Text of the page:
Organization Name: Mindfulness Everyday
Program Name: MindUp as part of a school wide mindfulness program (K-8)
Program Presenter: Karen Davis, Associate teacher Mindfulness Everyday and Vice Principal at Bracebridge Public School, TLDSB
What happened: The importance of establishing a community of learners within schools to enhance mental well being, create a compassionate school environment and improve student achievement was explained. The lesson on Gratitude from the MindUp program, which has an emphasis on social and emotional learning skills that link cognitive neuroscience, positive psychology and mindfulness training, was taught and a model of how to embed gratitude within the school community was explained. Participants experienced a mindfulness practice which included thinking about what they might be grateful for, followed by a circle in which about 10 of the 30 or so participants shared what they were grateful for.
Several examples were shared of how schools used mindfulness to build a positive school community:
- A Grateful YouTube song was played, the song having motivated a school to choose gratitude as the theme for a Valentine’s Day assembly
- A student-made PowerPoint about gratitude in the Olympics was shown
- A picture of a paper chain containing links expressing each student and staff member’s reason for gratitude was shown
Modern Mindfulness For Schools
Organization Name: The Center for Mindful Living
Program Name: Modern Mindfulness (K-8)
Program Presenter: Frances Brown
What happened: Modern Mindfulness uses interactive software to teach mindfulness. The demonstration was geared for grade 2 students. It began with an introduction to the lesson on relaxation, followed by asking a few students “How do you relax?” With the help of a student “Leader of the Day”, the software guides students into a sitting posture to ready themselves for a 5 minute audio lesson on “Breathe and relax”. We had some sound problems for this part, not because of the software, but rather the sound system. After this practice, the software asked 3 questions which the student “Leader of the Day” answered. A corresponding Mindful Message was then displayed.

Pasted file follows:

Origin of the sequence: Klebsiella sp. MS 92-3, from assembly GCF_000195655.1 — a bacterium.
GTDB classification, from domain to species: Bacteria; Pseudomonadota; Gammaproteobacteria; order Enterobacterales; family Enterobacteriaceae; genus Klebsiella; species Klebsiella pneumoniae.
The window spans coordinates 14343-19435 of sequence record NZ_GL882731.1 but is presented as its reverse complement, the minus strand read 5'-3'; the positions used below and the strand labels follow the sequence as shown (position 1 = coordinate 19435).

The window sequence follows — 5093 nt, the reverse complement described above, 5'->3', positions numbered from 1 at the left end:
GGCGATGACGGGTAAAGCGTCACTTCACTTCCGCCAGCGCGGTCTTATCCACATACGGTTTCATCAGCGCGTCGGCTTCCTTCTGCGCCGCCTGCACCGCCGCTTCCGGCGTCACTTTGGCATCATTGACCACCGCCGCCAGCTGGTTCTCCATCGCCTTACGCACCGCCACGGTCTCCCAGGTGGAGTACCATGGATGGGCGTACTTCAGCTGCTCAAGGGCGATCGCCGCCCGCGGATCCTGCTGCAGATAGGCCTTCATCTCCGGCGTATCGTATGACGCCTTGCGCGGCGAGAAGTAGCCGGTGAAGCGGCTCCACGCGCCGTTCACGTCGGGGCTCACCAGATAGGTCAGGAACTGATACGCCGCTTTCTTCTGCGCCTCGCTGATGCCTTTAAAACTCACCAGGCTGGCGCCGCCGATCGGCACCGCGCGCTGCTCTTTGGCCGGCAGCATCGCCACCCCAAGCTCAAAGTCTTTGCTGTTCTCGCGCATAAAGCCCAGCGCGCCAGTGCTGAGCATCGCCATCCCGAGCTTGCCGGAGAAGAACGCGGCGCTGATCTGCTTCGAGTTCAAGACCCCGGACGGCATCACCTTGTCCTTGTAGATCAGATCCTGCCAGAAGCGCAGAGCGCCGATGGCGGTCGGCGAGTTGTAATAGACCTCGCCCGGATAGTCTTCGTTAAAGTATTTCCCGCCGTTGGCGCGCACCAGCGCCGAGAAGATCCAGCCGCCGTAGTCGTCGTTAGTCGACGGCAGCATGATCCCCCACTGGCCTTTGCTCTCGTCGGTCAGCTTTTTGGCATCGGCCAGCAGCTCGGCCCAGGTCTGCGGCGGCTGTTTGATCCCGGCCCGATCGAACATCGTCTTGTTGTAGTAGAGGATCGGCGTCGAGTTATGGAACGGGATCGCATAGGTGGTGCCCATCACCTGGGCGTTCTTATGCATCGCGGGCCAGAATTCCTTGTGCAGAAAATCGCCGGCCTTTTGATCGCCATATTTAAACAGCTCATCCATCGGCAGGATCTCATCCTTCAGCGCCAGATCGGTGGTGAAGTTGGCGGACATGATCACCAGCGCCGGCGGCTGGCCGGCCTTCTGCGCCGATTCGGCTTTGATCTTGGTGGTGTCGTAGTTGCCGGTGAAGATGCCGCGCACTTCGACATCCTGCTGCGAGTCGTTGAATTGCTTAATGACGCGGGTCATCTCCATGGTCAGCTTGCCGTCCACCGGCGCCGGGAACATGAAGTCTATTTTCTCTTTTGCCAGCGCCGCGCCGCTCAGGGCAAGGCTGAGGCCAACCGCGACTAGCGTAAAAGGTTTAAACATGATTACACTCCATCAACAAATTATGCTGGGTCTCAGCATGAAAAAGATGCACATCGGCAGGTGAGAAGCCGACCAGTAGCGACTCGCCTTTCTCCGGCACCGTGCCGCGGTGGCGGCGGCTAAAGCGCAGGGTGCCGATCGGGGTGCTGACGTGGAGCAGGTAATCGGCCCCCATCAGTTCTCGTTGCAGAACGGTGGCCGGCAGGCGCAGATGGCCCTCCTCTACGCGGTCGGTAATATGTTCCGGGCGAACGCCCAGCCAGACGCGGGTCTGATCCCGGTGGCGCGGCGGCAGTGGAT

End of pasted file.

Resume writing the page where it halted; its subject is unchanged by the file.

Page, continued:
Mindfulness Without Borders
Organization Name: Mindfulness Without Borders
Program Name: Mindfulness Ambassador Council (MAC) for Youth (middle and high school)
Program Presenter: Ronit Jinich, Senior Facilitator & Advisor Educational Programs
What happened: Mindfulness Without Borders uses the age-old practice of council to inspire and engage high school students to develop mindfulness-based social and emotional competencies. Ten participants received a handout of the lesson plan on Open-Mindedness. Participants engaged in a 3-minute breathing practice to bring their focus into the present moment; a check-in question (to inform the facilitator of the group mood), and reading of the lesson theme. The participants were asked to respond to two council questions that were crafted to reinforce the concept of open-mindedness, including:
- What circumstances cause you to dig in your heels?
- Share a time when you were open to a new experience and it blew you away
At the conclusion of the group dialogue, the participants practiced a guided mindful listening meditation. To close the council, members stood in a circle and shared one thing that they witnessed during the lesson.
Learning to Breathe
– writeup to follow
Mindfulness in the Post-modern Academy
Session: Post-Secondary Group
Presenter: Deborah Orr, Assoc. Professor, York University
Some 2,500 years ago Siddhartha Gautama deconstructed his ‘self’ initiating, among many things, a philosophical perspective which anticipates Western post-modernism. This presentation introduced that broader intellectual context of mindfulness and indicated some directions in which it might be taken in the academic context. As time and context did not allow for a full development of my topic, I referenced some useful introductory material including David Loy’s Money, Sex, War, Karma: Notes for a Buddhist Revolution (Wisdom, 2008) and Oren Ergas’ “Mindfulness in Education at the Intersection of Science, Religion, and Healing”, Critical Studies in Education, 55:1, 58-72, http://dx.10.1080/17508487.2014.858643.
The Mindfulness and Contemplative Education website was also introduced. See http://www.contemplativeeducation.ca to register and connect with others who share your interests.
Student Health Initiative
– writeup to follow